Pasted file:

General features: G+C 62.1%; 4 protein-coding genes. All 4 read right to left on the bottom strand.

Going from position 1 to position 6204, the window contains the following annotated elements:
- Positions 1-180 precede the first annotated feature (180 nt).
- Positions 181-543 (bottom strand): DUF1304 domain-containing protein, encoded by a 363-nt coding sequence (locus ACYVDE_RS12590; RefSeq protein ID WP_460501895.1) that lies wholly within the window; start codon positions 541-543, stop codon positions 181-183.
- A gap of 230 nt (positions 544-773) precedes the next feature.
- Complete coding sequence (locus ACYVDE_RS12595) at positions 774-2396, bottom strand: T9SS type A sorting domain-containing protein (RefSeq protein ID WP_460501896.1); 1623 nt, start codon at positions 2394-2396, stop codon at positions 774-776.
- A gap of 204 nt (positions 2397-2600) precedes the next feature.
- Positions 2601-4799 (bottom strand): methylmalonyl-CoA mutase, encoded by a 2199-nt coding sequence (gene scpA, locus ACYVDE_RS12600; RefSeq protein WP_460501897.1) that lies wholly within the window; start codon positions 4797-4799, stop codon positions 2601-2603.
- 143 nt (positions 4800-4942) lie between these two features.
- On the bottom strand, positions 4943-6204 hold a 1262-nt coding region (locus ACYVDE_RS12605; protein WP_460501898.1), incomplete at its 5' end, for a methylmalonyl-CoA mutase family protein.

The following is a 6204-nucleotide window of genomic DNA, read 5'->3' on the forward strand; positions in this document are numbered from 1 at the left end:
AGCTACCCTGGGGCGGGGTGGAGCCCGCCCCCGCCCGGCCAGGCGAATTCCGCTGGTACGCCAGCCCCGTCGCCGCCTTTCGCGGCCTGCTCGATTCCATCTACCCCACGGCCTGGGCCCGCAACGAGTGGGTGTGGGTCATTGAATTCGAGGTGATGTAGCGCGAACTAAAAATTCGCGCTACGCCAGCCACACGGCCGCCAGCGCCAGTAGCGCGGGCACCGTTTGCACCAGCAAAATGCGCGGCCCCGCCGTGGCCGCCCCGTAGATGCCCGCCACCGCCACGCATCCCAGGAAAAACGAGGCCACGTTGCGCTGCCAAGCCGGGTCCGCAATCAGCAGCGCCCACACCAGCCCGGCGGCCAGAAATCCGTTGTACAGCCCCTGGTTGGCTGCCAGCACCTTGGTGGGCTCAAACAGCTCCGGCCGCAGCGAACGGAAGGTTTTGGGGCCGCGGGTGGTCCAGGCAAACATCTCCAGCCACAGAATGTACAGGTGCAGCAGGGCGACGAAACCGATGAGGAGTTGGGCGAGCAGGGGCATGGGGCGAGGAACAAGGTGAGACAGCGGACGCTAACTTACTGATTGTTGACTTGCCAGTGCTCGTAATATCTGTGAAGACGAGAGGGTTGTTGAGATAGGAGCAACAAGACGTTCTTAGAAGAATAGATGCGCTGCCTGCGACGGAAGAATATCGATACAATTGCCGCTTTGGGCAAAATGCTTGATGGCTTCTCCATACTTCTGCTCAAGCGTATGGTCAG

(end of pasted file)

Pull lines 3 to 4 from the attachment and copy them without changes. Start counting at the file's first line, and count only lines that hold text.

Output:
- Positions 1-180 precede the first annotated feature (180 nt).
- Positions 181-543 (bottom strand): DUF1304 domain-containing protein, encoded by a 363-nt coding sequence (locus ACYVDE_RS12590; RefSeq protein ID WP_460501895.1) that lies wholly within the window; start codon positions 541-543, stop codon positions 181-183.